Man interrupted. Two American tourists are beside me and they inquire me on the whiskey I sip. They seem innocent enough, little do I know… I respond and am given another ‘spirited’ question. Before the minute is through I am lecturing them on the differences between Irish whiskey, scotch and bourbon. They watch and listen in suspense.

“Where are you from?” They ask excitedly, thinking god-only-knows about me. Here before them was this weathered wanderer, a bi-pedal secret, chancing exposure by entering into the light. I judge them innocent enough. I should have known better. I tell them. They are amazed… perhaps they did not notice my Yank accent. Or perhaps I am mimicking my surroundings again. They ask, “Where in America?” I tell them and they ask further, “Where in Florida?”

We were planes approaching each other from almost unfathomably distant horizons. Closing in on each other, we amazingly collide head-on. An entire world of possibility and we each settle on the same point. Preposterous. They claim to be from the same town. These two travelers share a knowing look with me. He offers to buy the next round, but their message is already received. “Come out, come out, wherever you are Vic Neverman…” They were no more from my hometown than I was a Dubliner.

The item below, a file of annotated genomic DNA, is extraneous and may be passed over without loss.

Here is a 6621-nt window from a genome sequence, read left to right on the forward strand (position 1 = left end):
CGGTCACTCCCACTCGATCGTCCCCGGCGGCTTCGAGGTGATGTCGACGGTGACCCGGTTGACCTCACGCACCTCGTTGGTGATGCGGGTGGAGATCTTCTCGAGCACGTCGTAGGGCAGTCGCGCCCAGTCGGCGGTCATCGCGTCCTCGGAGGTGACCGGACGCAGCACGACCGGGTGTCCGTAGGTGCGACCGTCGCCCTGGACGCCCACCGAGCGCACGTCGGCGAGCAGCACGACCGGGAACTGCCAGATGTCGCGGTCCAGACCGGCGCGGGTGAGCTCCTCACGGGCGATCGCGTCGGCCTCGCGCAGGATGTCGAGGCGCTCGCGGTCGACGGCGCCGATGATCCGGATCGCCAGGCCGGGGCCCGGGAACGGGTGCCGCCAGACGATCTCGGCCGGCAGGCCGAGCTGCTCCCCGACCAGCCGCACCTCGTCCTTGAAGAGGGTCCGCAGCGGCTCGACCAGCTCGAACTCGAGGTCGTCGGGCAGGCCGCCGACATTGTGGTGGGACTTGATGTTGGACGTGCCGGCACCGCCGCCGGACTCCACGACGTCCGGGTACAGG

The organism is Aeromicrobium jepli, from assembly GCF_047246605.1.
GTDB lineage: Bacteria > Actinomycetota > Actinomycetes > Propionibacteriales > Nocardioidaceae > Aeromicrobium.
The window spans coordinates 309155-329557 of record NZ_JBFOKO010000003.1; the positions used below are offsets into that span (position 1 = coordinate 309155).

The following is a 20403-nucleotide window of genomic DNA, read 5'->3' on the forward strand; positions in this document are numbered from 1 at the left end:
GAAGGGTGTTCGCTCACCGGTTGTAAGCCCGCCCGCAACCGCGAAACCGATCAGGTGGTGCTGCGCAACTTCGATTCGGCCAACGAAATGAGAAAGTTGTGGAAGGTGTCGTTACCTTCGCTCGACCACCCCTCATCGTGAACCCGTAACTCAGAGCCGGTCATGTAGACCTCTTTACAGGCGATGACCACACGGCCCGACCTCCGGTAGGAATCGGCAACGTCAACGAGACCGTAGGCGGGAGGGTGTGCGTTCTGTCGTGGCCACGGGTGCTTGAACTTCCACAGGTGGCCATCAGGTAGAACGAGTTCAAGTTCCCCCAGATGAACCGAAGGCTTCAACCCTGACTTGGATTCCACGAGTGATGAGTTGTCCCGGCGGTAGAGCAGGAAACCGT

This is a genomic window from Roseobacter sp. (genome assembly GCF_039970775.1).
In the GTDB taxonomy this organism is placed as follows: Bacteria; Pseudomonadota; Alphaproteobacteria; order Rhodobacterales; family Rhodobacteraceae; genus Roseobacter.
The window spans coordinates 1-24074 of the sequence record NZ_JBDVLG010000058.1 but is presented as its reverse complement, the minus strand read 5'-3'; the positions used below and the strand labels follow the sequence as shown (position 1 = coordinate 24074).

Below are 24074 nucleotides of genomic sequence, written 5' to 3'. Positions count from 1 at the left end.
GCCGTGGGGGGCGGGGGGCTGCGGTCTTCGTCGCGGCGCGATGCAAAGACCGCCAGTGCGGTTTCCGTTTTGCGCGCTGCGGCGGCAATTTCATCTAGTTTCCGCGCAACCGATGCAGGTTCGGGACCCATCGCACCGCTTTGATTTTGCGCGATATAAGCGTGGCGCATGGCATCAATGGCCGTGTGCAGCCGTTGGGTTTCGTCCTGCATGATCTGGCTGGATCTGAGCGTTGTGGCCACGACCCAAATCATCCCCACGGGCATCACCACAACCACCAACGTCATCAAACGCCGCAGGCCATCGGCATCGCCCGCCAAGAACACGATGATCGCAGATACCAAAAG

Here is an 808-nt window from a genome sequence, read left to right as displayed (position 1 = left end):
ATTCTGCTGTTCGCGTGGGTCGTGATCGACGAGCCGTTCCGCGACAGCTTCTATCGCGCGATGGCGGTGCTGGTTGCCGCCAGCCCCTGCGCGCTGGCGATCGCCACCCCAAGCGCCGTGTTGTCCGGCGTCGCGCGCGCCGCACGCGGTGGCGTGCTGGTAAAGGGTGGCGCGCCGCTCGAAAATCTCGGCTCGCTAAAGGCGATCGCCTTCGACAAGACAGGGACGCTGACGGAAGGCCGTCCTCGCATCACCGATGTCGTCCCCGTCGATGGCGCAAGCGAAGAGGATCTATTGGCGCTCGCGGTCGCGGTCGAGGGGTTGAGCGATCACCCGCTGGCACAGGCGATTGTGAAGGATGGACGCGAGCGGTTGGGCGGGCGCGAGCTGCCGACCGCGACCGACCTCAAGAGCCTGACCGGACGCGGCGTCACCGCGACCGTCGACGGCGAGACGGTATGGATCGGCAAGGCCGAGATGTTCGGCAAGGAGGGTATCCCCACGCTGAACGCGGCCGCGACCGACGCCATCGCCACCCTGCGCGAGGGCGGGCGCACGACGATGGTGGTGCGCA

I finished my whiskey and wished them a good evening. I left the Palace, knowing, but not looking back over my shoulder to confirm. If I was going to be spied upon, I would rather choose the spy and tonight I choose the Estonian girl or whichever cousin of hers is manning the internal camera monitors.

It is finally dark outside. All the lights of my apartment are on, yet all they do is darken the shadows. I turn everything off and crawl into a strange bed. I close my eyes and see the Gypsy.

Who watches? Who doesn’t?

PUB NOTES:
– The Brazen Head is Dublin’s oldest pub, established in 1198 a.d. Their bangers & mash is a delight.
http://www.brazenhead.com
– The Palace Bar was a late comer, being established in 1823, but it was 2nd home to W.B. Yeats, the poet and member of the occultist Golden Dawn.
http://www.thepalacebardublin.com
– The Foggy Dew is an atmospheric pub, known for its live performances. It is named after the song (see clip below) which is about the Easter Rebellion of 1916.
http://www.thefoggydew.ie